The soups were unfortunately bland, but that could be remedied with a pinch salt and a squeeze of lemon. The salads, meanwhile, tasted like they had been made hours ago.
The appetisers were a little inconsistent; while the Buffalo Wings were tasty and quite spicy, the mozzarella wasn’t served hot enough and lost its molten texture.
The main courses were served promptly after the appetisers, with the waiters eagerly clearing the table of plates and glasses. The Fajita Combo, with both beef and chicken and served with a plate of guacamole, sour cream, cheese, pico de gallo, yellow rice and tortillas, was equally disappointing. The meats were overcooked and the guacamole was stale.
The Fisherman’s Platter didn’t spend five minutes on our table before we returned it for smelling extremely pungent. The waiters were more than happy to replace it with our choice of Mushroom Steak.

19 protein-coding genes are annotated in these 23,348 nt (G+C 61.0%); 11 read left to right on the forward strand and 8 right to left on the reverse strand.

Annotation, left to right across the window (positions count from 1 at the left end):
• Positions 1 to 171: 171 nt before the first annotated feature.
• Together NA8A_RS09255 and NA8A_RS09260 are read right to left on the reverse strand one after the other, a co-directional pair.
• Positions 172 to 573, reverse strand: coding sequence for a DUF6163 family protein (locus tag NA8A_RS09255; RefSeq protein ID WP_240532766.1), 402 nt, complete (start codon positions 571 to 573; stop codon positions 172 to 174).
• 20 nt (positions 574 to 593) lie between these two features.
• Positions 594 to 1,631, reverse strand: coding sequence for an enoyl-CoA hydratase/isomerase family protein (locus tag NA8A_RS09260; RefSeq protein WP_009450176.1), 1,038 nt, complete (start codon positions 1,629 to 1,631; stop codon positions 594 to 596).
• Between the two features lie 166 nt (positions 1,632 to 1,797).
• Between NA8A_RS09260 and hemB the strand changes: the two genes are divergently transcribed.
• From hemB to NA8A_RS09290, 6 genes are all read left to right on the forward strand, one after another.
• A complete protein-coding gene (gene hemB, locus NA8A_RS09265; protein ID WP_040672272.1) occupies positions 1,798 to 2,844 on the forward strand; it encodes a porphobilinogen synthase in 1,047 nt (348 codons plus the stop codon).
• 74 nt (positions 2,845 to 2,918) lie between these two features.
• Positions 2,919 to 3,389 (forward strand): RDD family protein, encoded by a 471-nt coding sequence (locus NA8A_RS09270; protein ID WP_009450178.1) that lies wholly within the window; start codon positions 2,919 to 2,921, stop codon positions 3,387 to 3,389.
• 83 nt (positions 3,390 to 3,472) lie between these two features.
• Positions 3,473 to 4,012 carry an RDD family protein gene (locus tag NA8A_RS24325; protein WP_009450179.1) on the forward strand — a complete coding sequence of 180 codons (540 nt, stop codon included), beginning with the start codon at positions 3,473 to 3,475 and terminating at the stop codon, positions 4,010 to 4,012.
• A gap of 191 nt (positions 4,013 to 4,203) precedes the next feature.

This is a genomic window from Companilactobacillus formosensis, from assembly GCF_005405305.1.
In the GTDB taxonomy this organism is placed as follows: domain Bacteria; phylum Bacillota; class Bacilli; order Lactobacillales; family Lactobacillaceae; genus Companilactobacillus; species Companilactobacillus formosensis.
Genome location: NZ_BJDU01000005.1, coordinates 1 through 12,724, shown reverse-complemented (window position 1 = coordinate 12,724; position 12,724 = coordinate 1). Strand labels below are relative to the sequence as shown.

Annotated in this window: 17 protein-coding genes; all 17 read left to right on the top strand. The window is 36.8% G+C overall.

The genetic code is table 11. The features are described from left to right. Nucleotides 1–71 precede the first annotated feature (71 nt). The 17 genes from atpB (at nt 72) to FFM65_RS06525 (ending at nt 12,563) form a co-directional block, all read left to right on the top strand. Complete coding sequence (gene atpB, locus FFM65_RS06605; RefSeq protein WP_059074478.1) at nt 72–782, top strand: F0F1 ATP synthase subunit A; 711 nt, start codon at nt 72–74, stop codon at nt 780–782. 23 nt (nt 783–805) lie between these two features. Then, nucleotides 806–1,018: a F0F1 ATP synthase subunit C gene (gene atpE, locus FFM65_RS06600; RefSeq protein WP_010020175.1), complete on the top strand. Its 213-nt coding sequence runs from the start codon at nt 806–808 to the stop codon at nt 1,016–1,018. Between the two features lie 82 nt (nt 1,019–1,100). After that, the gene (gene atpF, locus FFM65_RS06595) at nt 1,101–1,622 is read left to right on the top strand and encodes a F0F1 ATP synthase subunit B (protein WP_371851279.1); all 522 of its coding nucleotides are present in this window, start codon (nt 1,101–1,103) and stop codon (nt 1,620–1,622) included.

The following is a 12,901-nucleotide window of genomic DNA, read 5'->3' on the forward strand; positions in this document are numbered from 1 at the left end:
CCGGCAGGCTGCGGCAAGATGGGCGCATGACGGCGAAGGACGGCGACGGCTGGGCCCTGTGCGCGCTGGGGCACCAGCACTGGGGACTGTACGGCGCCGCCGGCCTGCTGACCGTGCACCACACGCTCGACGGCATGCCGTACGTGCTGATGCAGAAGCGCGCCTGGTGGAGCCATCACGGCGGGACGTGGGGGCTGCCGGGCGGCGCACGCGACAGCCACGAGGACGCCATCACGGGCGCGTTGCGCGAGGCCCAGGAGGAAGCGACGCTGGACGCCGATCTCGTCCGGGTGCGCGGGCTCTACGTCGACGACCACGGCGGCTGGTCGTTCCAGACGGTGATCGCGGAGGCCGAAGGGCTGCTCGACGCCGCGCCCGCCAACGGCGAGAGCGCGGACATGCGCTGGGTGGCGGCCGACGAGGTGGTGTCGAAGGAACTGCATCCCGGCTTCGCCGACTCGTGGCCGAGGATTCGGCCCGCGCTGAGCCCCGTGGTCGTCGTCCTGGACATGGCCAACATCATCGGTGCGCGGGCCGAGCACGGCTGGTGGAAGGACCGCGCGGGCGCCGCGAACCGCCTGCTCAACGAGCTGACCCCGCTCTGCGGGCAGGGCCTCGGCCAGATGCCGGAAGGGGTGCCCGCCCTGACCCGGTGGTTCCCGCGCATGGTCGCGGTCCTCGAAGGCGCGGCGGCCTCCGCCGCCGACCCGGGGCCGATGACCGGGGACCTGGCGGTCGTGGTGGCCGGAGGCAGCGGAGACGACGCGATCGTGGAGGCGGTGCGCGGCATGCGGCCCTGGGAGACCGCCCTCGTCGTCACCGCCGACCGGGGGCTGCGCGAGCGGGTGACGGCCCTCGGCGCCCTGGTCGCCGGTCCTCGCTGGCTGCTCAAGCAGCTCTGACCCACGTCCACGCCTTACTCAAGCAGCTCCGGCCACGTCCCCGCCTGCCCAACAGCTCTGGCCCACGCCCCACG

Average tasting and most certainly overcooked, the Mushroom Steak didn’t fare any better than the Fajita Combo. It was served with cheese mashed potatoes, which were cold, and sautéed vegetables.
The desserts are served after coffee and tea. The Oreo Madness – giant ice cream cookies topped with caramel and chocolate fudge – was decent, but served completely frozen, crystallised and hard to dig into. The Apple Caramel was completely unappealing and somehow managed get the usually reliable combination of apple and caramel completely wrong; the fact that the apple was allegedly roasted added nothing to overall flavour and it was rather bland in taste – in a pre-packaged supermarket kind of way.
While the food was extremely average, the service was excellent. As mentioned earlier, staff very willingly offering to switch out any of the entrees seems like a nice gesture as far as the service is concerned, but with regards to the kitchen, it means you’re mass producing every single dish and they are all average or sometimes even sub-par.